The goal now is to get Audra down to Nashville to get the song recorded and released in order to, of course, propel her on to stardom.

As for Kruk? He doesn't want you to think differently of him because he's got a soft side. He contains multitudes. 

"I blame the Davisson brothers for this because they brought this out of me."

"When I'm doing games that sensitivity goes out the window and I become that moronic ball player that lived and breathed everything Larry Bowa told me."

"I blame the Davisson brothers for being emotional and I'm gonna blame Larry Bowa for being that say-whatever-comes-to-your-mind type thing regardless of feelings."

Listen to the whole podcast below and subscribe here.

Markelle Fultz on 'Trust the Process': 'I thought I came up with it'

Markelle Fultz on 'Trust the Process': 'I thought I came up with it'

The Process. What does it even mean at this point?

Some actually believe it has lost all of it's meaning. Others believe the Process will never end. It's also a nickname Joel Embiid gave to himself. And now it's even a beer.

Whatever you think of the slogan mostly attributed to the Sam Hinkie-era Philadelphia 76ers, "Trust the Process" has become a rallying cry of sorts for the team's fans.

Be patient, do things the right way, and results will come.

That's a sentiment projected No. 1 overall pick in tonight's draft, Markelle Fultz, has had to ascribe to his entire life. He got cut from his varsity team as a sophomore at Dematha Catholic, so he needed to have faith in a process.

In fact, speaking at the NBA Draft media availability on Wednesday, Fultz said that for a while he thought he came up with the slogan long before the Sixers ever did.

"I've been saying 'trust the process' because -- I didn't even know about Philly -- but me, I got cut from JV so, staying at the same high school, the big thing we used to say back home was to 'trust the process' and not transfer schools," he said. "I didn't really know about the saying 'trust the process' with Philly until maybe my senior year heading into college. I saw the tweets about it and all that."

"I thought I came up with it at first," Fultz said.

And maybe he was right? Who knows. It doesn't really matter. As long as the Process is trusted, I suppose.

‘The Process’ was not what you thought it was

‘The Process’ was not what you thought it was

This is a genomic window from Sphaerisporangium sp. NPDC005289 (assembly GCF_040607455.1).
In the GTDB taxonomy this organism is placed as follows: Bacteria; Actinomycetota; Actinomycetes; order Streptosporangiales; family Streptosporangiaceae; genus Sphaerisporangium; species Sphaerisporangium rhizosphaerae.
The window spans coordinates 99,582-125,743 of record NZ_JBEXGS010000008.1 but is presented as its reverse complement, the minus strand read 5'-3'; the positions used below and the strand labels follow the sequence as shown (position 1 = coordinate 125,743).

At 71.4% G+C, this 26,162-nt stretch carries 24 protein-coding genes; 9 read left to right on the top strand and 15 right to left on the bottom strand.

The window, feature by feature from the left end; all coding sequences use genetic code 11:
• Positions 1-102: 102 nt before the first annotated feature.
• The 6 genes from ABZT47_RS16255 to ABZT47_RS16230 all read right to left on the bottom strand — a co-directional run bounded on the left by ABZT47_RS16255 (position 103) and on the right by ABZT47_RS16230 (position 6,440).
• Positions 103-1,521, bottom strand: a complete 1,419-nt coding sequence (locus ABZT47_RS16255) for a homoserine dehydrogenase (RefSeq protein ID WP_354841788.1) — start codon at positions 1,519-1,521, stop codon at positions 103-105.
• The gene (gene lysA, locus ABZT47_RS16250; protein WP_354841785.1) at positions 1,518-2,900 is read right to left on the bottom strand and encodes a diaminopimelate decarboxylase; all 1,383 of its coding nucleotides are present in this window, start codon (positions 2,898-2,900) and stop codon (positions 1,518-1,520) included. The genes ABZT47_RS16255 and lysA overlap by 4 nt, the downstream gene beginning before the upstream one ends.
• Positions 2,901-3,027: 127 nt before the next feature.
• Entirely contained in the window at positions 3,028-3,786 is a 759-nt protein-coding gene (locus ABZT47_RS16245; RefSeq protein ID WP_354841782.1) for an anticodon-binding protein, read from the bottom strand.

The Sixers traded for the first pick in the NBA draft, and Markelle Fultz will join Joel Embiid, Dario Saric and Ben Simmons to form arguably the most exciting young nucleus in pro basketball. Yet, four years after it started, people are still talking about this concept known as “The Process.” Did it work? Is it premature to celebrate? Was Sam Hinkie right all along?

Worse still, I’m quite certain nobody knows what “The Process” is at this point. Because it was a lot of things to a lot of people, but it was never “lose and collect assets until a championship occurs organically, without spending in free agency or actively improving the roster through means other than winning the No. 1 pick through the draft lottery.”

For far too long, The Process has been bastardized and perverted by its detractors. The rebuilding of a non-playoff team took too much time for some tastes, though Sam Hinkie – allowed two-and-a-half years, officially – inherited an NBA franchise with zero stars, no money or draw for free agents, and missing multiple first-round picks. You would think the Sixers were the first team in professional sports to tank for multiple years based on the criticism, which always conveniently forgot or ignored the multiple teams obviously doing the same in any sport at any given moment.

So “Trust The Process” became a defense mechanism of sorts for supporters. At the same time, the phrase was appropriated by a bunch of used-car salesmen who turned it into a cheap merchandising ploy for T-shirts and hashtags. It wasn’t the Sixers who flaunted how bad they were to the rest of the league. It was the portion of the fan base that realized the game is rigged to some extent, and more losing now theoretically leads to far greater winning in the future – so until then, just have fun with being one of the worst organizations in sports.

Both sides lost their minds along the way. There was never anything special or unique going on with the Sixers under Hinkie. The Process was the exact same thing every team eventually goes through in professional sports. It amounted to, “We suck, we’re not going to be remotely good anytime soon no matter what we do, so how do we maximize this period of awfulness to come out best on the other end?”